Joyce Choi ’19 received a grant from the Center for Leadership and the School of Communications to attend a November conference addressing diversity and inclusion in Hollywood.
By Sophia Ortiz ’21
Each year, Variety hosts its Inclusion Summit to discuss the state of diversity and representation across the entertainment industry. Presented by the prominent entertainment trade publication, the annual event attracts industry leaders and innovators in film, television and digital media.
This year’s event in November was no different, bringing together renowned directors, casting agents, actors and industry executives such as Entertainment Studios CEO Byron Allen, Oscar-winning director Barry Jenkins (“Moonlight,” “If Beale Street Could Talk”), George Tillman Jr. (“The Hate U Give”), Terri Taylor (“Crazy Rich Asians”), Tom Ascheim (“Freeform”) and Rachel Morrison (“Mudbound,” “Black Panther”).
Among those in attendance enjoying an up-close look at the entertainment industry was Joyce Choi ’19. Thanks to funding from Elon’s Center for Leadership and the School of Communications, the cinema and television arts major was able to attend the Los Angeles event.
“Seeing panels of industry leaders who looked like me and who understood what it felt like and meant to be ‘the only one in a room’ was incredibly impactful to me,” said Choi, an Isabella Cannon Leadership Fellow. “The summit gave me the opportunity to meet successful directors like Barry Jenkins and talent like Diego Luna and Eva Longoria, but it also allowed me to network … It was really interesting to hear so many different stories and perspectives and meet an entire community of people in Hollywood who valued inclusion.”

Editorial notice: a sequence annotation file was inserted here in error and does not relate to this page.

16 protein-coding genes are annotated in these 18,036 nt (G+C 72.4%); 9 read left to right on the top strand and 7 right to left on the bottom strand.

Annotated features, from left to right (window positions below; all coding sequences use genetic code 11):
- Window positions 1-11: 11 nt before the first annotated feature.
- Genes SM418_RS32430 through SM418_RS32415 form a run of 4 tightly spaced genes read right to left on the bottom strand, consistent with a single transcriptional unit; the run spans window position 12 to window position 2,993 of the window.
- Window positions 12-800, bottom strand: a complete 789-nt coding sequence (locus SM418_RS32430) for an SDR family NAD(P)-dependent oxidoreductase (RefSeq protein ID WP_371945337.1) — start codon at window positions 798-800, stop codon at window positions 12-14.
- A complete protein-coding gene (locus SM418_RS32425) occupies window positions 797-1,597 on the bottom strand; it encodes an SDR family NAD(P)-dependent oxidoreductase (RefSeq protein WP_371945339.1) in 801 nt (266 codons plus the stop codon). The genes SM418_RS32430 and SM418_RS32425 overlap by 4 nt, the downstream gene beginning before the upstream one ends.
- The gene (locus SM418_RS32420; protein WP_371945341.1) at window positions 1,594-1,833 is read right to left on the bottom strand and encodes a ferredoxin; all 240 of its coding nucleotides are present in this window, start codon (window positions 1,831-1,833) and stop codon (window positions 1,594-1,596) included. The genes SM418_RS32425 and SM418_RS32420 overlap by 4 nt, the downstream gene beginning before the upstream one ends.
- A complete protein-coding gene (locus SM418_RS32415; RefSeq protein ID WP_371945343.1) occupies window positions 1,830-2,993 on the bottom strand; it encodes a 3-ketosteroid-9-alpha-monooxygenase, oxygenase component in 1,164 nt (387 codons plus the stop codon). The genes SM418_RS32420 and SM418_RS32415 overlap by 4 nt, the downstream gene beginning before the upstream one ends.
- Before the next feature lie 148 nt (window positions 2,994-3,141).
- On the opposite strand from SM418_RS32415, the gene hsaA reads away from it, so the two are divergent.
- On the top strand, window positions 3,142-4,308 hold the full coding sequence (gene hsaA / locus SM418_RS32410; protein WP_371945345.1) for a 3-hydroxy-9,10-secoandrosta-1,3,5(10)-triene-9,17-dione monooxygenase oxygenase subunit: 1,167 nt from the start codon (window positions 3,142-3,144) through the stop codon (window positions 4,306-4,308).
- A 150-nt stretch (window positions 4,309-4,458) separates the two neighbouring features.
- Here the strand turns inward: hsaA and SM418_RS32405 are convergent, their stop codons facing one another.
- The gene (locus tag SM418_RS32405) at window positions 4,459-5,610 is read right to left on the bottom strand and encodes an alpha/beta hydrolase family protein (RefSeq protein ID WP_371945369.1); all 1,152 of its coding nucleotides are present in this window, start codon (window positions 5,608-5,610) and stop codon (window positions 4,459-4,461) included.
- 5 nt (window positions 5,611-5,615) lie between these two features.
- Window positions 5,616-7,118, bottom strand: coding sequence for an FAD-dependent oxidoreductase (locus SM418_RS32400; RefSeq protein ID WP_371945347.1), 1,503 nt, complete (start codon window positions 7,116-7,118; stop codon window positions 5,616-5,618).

It was an eye-opening experience for Choi as panelists and attendees offered a behind-the-scenes look at the industry. According to Choi, panelists discussed how they were intentional about taking a stand for minorities and women, whether that be by insisting on an all-female crew – even when a female grip was almost impossible to find – or by adopting the inclusion rider for a production.
“Without people already in the room making a point to include those who are often left out, the movement for more representation inevitably stalls,” Choi said.
While Choi is quite familiar with Los Angeles, having completed the Elon in LA program two years ago and returning last summer for an internship with leading talent agency William Morris Endeavor, she explained it was unique to attend a conference intended for industry professionals as a student.
“The experience pushed me to learn to be more comfortable meeting new people and introducing myself to strangers,” she said. “I was forced to give my elevator pitch about myself over and over again, and grew more confident in my ability to pitch myself to others.”
While at the Inclusion Summit, Choi was able to network with WME agents she worked with over the summer. In July, she will begin working as an assistant to an agent, learning firsthand what goes into representing talent, negotiating deals and the ins and outs of the entertainment industry. She called it her “dream job.”
“I was able to catch up with many of the agents who had inspired me over the summer,” Choi said. “Talking to them further about their roles within the movement helped to reinforce for me that WME was where I wanted to be postgrad. Increasing representation is the driving force behind why I want to be a talent agent. This conference helped reinforce that, and I’m incredibly grateful to Dean Rochelle Ford and the CFL for making that possible.”